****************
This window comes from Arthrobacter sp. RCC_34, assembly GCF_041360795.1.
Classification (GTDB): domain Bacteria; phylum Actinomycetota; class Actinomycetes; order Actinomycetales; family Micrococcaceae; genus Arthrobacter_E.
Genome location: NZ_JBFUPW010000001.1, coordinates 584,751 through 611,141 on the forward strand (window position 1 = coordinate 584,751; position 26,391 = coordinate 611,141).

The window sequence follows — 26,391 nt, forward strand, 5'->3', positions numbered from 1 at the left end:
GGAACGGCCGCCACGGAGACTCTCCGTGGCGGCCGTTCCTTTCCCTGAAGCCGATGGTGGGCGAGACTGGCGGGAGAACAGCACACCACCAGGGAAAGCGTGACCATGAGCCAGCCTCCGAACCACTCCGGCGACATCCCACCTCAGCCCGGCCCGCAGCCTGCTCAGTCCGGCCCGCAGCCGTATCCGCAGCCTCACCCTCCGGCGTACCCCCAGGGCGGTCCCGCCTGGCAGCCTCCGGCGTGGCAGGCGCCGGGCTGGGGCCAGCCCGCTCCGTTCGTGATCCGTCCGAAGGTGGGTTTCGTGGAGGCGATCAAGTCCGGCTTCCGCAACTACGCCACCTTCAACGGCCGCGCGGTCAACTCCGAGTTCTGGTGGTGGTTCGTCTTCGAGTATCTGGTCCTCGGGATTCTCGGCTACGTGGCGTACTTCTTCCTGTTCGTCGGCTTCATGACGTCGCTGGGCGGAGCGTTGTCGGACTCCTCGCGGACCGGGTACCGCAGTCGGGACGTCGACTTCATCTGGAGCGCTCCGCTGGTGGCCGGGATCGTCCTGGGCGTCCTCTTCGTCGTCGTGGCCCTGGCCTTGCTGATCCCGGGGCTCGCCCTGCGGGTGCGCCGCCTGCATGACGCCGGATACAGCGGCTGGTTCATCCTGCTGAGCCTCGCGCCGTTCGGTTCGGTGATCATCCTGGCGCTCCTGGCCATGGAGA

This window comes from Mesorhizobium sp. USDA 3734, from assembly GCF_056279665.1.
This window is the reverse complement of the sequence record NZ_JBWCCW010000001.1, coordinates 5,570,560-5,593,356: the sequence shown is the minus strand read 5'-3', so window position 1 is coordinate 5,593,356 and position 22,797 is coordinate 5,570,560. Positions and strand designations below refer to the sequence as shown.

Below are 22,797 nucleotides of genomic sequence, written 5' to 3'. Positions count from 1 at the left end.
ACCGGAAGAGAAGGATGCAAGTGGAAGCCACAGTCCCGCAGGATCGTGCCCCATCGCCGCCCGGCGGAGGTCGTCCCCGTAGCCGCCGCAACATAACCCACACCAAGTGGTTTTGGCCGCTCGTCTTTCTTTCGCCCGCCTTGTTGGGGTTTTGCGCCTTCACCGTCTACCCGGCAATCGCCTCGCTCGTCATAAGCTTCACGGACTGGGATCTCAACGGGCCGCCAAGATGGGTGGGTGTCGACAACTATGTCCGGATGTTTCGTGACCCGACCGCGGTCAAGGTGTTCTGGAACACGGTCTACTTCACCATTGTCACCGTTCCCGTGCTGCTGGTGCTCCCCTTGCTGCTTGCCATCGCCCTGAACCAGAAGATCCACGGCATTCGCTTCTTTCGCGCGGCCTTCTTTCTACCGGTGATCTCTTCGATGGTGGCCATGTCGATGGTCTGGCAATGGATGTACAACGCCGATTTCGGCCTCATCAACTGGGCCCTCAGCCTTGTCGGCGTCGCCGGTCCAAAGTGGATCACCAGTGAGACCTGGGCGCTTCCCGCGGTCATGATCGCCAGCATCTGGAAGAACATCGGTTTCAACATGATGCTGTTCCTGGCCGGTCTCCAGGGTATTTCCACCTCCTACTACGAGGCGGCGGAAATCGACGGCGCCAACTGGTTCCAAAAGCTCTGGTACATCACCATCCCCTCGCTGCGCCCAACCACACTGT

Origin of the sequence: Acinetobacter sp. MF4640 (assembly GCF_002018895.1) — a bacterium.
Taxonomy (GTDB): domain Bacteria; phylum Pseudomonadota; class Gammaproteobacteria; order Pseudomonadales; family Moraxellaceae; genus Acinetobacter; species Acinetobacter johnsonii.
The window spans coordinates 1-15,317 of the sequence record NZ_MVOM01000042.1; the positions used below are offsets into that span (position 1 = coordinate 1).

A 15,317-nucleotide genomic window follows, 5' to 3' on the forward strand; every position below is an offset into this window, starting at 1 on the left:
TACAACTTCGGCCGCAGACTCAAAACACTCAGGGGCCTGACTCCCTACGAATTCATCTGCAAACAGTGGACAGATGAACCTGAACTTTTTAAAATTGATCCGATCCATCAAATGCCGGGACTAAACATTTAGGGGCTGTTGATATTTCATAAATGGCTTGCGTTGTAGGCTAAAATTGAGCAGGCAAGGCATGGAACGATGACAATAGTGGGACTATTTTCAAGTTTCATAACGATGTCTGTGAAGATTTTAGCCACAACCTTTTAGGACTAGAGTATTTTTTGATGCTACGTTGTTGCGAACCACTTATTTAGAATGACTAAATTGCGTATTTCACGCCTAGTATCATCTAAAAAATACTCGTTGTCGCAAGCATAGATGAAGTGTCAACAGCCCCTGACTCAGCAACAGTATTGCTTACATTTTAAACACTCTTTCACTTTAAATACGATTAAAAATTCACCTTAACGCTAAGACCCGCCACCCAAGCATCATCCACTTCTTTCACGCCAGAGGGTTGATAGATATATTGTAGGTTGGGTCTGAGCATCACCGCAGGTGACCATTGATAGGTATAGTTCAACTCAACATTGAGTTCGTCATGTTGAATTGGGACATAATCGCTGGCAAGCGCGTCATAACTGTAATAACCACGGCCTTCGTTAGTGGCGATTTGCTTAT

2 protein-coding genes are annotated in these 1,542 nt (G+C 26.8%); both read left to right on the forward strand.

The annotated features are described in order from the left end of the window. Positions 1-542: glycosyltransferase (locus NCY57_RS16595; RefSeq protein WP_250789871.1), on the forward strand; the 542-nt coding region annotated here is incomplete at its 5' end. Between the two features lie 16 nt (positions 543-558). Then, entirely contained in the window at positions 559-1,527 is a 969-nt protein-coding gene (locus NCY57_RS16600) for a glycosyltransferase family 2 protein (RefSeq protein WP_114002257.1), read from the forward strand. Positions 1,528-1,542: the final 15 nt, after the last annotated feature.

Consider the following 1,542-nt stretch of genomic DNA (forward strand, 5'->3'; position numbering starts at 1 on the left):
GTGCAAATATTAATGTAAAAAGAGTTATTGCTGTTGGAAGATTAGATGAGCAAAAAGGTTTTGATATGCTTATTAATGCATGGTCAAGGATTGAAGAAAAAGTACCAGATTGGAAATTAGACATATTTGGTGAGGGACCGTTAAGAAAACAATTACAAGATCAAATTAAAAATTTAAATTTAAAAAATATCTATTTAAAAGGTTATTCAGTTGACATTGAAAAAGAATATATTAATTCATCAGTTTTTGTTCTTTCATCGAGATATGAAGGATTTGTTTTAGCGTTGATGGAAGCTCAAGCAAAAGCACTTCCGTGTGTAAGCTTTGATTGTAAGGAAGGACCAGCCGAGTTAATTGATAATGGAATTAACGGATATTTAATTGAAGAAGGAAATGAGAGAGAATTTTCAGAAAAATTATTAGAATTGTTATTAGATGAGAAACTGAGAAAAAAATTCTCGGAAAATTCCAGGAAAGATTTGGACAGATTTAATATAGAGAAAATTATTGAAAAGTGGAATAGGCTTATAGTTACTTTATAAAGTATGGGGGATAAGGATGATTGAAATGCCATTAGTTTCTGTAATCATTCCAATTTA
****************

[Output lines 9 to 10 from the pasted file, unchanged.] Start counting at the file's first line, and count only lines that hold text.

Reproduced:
ACCGGAAGAGAAGGATGCAAGTGGAAGCCACAGTCCCGCAGGATCGTGCCCCATCGCCGCCCGGCGGAGGTCGTCCCCGTAGCCGCCGCAACATAACCCACACCAAGTGGTTTTGGCCGCTCGTCTTTCTTTCGCCCGCCTTGTTGGGGTTTTGCGCCTTCACCGTCTACCCGGCAATCGCCTCGCTCGTCATAAGCTTCACGGACTGGGATCTCAACGGGCCGCCAAGATGGGTGGGTGTCGACAACTATGTCCGGATGTTTCGTGACCCGACCGCGGTCAAGGTGTTCTGGAACACGGTCTACTTCACCATTGTCACCGTTCCCGTGCTGCTGGTGCTCCCCTTGCTGCTTGCCATCGCCCTGAACCAGAAGATCCACGGCATTCGCTTCTTTCGCGCGGCCTTCTTTCTACCGGTGATCTCTTCGATGGTGGCCATGTCGATGGTCTGGCAATGGATGTACAACGCCGATTTCGGCCTCATCAACTGGGCCCTCAGCCTTGTCGGCGTCGCCGGTCCAAAGTGGATCACCAGTGAGACCTGGGCGCTTCCCGCGGTCATGATCGCCAGCATCTGGAAGAACATCGGTTTCAACATGATGCTGTTCCTGGCCGGTCTCCAGGGTATTTCCACCTCCTACTACGAGGCGGCGGAAATCGACGGCGCCAACTGGTTCCAAAAGCTCTGGTACATCACCATCCCCTCGCTGCGCCCAACCACACTGT

Origin of the sequence: Acinetobacter sp. MF4640 (assembly GCF_002018895.1) — a bacterium.